The Gear Works Goes To Mars

Friday, August 14th, 2009

The Gear Works is proud to have participated in NASA’s exploration project that successfully deployed two robots to the planet Mars last January. The government’s research and development facility, Jet Propulsion Laboratories of Pasadena, California, was responsible for design and construction of the space vehicles, called Landers, and the mobile geology labs, called Rovers, which were contained in the Landers. The $820,000,000 Mars Exploration Mission was designed to reveal the role of water in the planet’s history, and to determine if it may have ever sparked any form of life.

Artist’s rendition of Lander’s descent to Martian surface

Artist’s rendition of Lander’s descent to Martian surface

On January 3rd, 2004, the first Lander touched down on the surface of Mars carrying the Rover “Spirit”. 22 days later, a second Lander successfully delivered the Rover “Opportunity”. Each Lander plus Rover weighs approximately 1200 pounds on Earth, but only 437 pounds on Mars.

Photo of hobbing spline on actuator torque tube

Photo of hobbing spline on actuator torque tube

The Gear Works was commissioned by Jet Propulsion Laboratories to manufacture the torque tubes used in the Lander petal actuators. Each 10” long tube was machined from a special titanium alloy, and consisted of an internal spline on one end, and an external 22 tooth 12/24 D.P. “crowned” spline on the opposite end. The torque tubes were heat treated to achieve a through hardness of approximately 40Rc., and required intricate machining procedures to maintain strict dimensional tolerances.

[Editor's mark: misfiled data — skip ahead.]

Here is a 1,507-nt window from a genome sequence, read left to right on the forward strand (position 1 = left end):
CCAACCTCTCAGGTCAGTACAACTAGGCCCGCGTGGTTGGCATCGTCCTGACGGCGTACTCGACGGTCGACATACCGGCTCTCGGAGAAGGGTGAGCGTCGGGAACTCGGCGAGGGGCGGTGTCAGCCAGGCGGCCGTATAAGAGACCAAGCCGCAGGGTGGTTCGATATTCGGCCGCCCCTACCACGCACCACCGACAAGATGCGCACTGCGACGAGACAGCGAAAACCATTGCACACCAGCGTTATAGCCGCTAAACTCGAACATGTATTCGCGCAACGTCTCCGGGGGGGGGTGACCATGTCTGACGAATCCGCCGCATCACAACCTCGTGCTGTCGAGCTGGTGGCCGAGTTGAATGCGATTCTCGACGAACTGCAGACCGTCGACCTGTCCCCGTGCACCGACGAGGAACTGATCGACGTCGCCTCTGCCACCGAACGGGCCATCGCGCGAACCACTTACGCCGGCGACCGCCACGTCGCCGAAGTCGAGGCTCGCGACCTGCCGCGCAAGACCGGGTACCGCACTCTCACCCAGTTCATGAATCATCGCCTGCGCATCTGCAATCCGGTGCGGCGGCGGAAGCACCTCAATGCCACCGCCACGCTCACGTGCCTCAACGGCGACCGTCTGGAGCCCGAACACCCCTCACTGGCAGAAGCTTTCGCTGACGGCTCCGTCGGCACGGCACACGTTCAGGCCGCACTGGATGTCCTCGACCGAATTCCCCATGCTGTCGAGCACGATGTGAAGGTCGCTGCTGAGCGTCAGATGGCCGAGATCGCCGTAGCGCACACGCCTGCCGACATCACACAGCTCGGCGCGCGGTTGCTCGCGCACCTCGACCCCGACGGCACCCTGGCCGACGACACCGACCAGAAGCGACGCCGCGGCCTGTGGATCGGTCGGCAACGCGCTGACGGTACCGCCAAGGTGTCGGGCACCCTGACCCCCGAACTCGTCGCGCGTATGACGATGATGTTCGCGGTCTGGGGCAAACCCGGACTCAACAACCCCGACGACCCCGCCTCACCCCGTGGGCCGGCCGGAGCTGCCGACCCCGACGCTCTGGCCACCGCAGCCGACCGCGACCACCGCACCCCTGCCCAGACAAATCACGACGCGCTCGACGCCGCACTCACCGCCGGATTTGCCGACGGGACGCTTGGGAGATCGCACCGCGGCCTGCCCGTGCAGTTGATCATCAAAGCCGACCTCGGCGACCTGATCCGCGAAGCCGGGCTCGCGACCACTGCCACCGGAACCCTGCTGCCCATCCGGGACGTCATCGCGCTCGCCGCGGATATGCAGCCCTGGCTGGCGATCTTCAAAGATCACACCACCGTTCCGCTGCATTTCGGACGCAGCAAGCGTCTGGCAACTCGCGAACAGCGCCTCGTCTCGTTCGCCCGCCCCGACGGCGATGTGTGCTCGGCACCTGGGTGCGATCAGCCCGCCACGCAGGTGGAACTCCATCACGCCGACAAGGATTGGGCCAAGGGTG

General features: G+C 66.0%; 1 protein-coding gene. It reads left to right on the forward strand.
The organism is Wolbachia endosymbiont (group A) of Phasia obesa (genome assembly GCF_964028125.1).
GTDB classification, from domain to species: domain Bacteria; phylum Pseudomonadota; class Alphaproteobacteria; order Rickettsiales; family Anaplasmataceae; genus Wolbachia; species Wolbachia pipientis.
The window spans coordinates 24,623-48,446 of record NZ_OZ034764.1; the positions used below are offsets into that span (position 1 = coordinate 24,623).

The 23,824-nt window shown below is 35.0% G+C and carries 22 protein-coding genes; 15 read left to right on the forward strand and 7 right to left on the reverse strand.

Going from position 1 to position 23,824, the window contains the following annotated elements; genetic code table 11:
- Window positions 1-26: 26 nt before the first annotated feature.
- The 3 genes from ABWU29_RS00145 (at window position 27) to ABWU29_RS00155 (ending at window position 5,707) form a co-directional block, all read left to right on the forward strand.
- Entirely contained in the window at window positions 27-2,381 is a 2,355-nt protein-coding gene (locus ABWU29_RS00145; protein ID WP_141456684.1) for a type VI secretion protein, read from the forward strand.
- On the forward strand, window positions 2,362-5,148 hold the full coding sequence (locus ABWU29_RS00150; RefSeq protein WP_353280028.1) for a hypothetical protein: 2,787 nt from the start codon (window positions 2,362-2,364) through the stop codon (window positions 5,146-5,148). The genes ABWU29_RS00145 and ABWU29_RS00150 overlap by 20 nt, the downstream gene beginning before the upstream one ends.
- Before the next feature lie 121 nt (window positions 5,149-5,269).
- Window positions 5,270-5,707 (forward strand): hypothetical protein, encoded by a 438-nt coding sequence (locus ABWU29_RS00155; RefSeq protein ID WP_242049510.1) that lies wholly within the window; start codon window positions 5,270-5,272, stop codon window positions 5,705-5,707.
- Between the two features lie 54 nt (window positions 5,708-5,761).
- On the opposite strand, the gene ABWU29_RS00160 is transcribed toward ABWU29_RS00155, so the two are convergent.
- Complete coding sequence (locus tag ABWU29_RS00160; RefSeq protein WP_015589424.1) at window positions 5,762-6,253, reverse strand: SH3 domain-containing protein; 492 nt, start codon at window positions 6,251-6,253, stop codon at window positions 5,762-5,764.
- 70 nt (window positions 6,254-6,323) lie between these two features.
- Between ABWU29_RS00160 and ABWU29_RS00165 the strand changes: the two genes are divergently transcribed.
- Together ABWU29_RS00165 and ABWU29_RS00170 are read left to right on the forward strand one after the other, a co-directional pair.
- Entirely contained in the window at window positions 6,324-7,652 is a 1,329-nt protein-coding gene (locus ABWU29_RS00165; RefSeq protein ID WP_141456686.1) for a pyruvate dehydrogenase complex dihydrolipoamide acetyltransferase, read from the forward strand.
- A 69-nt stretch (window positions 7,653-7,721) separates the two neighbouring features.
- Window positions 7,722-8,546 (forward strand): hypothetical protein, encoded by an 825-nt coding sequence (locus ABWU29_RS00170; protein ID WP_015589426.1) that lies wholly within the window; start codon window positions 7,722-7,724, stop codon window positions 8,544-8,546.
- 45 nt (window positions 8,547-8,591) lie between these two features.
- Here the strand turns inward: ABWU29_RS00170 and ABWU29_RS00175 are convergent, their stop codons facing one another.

Schematic drawing of Mars Lander showing "petal" actuator torque tube

Schematic drawing of Mars Lander showing "petal" actuator torque tube

The Mars Lander is a strong, lightweight structure consisting of a base and three sides, or “petals”, in the shape of a tetrahedron. Each petal is independently hinged to the Lander base, and is driven through the torque tube by a powerful actuator motor that is strong enough to lift the weight of the entire Lander loaded with the Rover. Having a motor on each petal ensured that the Rover could be moved to an upright position, no matter which side the Lander came to rest after touch down. Once upright, the remaining petals were opened to level the Lander, and to provide a pathway for the Rover to drive onto the Martian surface.

Photo of Lander assembly at Jet Propulsion Laboratories

Photo of Lander assembly at Jet Propulsion Laboratories

The Gear Works congratulates the dedicated people of Jet Propulsion Laboratories on the successful execution of this very complex planetary mission.

The next time your gearing application requires service that’s out of this world, give The Gear Works a call.


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